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Texas Hemp: Turning Over A New Leaf

by Ameyali Sanchez

What is hemp? Many Texans are asking this question after the Legislature passed House Bill 1325 during the 2019 session. HB 1325 legalized and regulated the cultivation of the hemp plant and the manufacture of products containing hemp. Under the bill, the manufacture and sale of consumable products made from hemp, including the wildly popular cannabidiol (CBD) oil, and non-consumable hemp products such as fabric and soaps will be regulated by the state. While HB 1325 has created new opportunities for Texas farmers and retail businesses, it has also implemented strict rules and guidelines to regulate hemp consumption and cultivation.

Hemp is defined in HB 1325 as cannabis sativa with a tetrahydrocannabinol (THC) content of no more than 0.3 percent. THC is the active ingredient in cannabis which produces psychoactive effects or “high”. Though it is possible to smoke hemp, the minute level of THC does not produce an intoxicating high. The average level of THC in recreational cannabis today is closer to 10 percent and has been increasing for decades.[1] Though hemp and cannabis can easily be mistaken for one another, any cannabis plant containing more than 0.3 percent THC is no longer considered hemp and is illegal.

Soon, Texas hemp products will enter the market as the legalization of hemp produces new opportunities for those in the agriculture business by allowing utilization of a new crop. CBD oil is not new to Texas shelves, but HB 1325 now permits and regulates the manufacture and sale of CBD oil and edible parts of the hemp plant. Prior to the bill’s passage, CBD oil containing low-THC levels was only legal with a prescription under the Texas Compassionate Use Act.[2] With the passage of HB 1325, CBD products are allowed to have a minute level of THC and can now be made available to the public without a prescription. Though these products may contain low levels of THC, they are not enough to produce any kind of psychoactive effect.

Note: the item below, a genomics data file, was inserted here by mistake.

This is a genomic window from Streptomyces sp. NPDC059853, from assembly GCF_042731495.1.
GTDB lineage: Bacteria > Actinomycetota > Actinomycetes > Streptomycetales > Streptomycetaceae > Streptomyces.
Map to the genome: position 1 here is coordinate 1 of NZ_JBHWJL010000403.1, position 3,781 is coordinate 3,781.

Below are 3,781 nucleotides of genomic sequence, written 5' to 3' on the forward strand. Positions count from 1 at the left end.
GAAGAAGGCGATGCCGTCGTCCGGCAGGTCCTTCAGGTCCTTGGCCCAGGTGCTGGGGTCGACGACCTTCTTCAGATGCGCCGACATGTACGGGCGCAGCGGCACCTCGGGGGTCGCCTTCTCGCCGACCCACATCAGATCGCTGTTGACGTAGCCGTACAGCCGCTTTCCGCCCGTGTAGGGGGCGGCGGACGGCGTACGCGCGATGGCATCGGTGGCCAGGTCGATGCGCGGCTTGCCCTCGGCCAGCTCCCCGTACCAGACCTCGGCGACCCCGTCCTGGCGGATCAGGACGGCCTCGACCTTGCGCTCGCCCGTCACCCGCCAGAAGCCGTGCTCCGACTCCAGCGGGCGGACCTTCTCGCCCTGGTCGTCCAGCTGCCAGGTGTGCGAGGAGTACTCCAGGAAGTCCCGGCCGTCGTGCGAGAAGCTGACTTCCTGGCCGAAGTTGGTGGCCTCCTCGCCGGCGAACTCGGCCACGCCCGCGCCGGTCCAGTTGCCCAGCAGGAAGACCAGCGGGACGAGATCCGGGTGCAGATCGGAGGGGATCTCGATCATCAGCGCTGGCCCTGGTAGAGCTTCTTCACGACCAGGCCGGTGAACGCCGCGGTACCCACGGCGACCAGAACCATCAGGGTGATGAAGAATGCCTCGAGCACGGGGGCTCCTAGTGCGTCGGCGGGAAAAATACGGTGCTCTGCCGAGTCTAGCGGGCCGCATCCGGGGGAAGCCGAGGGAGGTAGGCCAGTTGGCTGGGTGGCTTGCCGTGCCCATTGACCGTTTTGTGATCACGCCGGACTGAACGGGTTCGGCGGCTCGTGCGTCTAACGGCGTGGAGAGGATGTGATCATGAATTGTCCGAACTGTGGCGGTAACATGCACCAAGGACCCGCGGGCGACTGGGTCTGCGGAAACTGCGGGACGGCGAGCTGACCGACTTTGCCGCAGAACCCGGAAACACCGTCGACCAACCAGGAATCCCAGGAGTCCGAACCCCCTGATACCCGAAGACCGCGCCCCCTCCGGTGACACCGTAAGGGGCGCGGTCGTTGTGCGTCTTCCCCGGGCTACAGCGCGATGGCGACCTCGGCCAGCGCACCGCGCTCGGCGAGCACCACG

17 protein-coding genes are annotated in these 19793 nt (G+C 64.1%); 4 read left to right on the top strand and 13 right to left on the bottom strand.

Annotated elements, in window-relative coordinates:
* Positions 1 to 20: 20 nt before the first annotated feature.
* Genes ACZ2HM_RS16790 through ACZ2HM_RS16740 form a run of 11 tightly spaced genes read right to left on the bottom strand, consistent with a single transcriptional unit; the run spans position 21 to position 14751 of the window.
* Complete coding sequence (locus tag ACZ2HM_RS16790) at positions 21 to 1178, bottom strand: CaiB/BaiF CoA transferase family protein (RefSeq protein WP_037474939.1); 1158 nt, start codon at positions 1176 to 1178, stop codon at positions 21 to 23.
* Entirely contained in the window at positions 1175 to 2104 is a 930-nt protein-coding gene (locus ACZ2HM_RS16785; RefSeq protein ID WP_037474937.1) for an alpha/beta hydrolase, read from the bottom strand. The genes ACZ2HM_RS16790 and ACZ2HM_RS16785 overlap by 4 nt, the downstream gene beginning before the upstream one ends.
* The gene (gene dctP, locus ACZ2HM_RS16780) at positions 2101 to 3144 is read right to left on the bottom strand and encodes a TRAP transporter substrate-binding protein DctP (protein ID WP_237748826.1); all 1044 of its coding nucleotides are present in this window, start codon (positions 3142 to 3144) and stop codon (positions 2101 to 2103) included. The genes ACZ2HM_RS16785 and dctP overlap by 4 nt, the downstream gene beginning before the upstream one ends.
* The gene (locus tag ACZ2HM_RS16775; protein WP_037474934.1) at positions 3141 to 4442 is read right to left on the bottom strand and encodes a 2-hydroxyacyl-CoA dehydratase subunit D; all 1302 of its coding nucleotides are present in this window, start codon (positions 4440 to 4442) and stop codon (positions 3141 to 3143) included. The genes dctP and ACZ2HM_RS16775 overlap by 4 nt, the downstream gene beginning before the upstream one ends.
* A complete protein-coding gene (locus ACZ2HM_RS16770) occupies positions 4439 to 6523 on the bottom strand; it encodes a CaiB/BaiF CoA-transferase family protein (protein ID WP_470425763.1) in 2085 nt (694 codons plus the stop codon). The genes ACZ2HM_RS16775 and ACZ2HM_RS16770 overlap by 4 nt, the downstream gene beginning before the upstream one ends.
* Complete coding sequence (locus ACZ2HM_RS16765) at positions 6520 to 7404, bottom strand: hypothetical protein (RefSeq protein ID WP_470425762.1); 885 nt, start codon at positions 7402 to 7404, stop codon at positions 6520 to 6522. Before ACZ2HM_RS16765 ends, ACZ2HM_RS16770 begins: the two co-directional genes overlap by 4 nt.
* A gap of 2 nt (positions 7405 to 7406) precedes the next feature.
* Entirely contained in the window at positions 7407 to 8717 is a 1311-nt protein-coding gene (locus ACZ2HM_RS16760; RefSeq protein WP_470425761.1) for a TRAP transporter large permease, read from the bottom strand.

Although HB 1325 authorized the production, manufacture, retail sale, and inspection of industrial hemp, it is still not legal to freely grow hemp in Texas without a permit. Persons looking to process and manufacture hemp must first obtain a license with respect to industrial or consumable purposes. Before these licenses are issued, the Texas Department of Agriculture (TDA) must first submit a plan to the USDA and receive approval. Prior to the submission of this plan, the TDA was waiting on final rules from the USDA which were released mid-October 2019. Thus, the TDA anticipates that persons looking to produce and manufacture hemp will be able to apply for a license in March of 2020.[3] Along with requiring licenses, hemp crops must pass a series of lab tests and regulations before they can be used in the manufacture of hemp products. While Texas has made the cultivation of hemp a highly regulated process, possession of hemp is legal and unregulated.

The signing of HB 1325 into law in July 2019 has opened new doors for Texas agriculture; we have turned over a new leaf with the legalization of hemp and its story is just beginning.





[1] Treatment Episode Data Set (TEDS) 2003-2013, Substance Abuse and Mental Health Services Administration (December 2015), available at https://www.samhsa.gov/data/sites/

[2] HEALTH AND SAFETY CODE CHAPTER 487. TEXAS COMPASSIONATE-USE ACT, statutes.capitol.texas.gov/Docs/HS/htm/HS.487.htm.

default/files/2003_2013_TEDS_National/2003_2013_Treatment_Episode_Data_Set_National.pdf.

[3] Hemp Regulations, Texas Department of Agriculture (last updated December 2019), https://www.texasagriculture.gov/RegulatoryPrograms/Hemp.aspx

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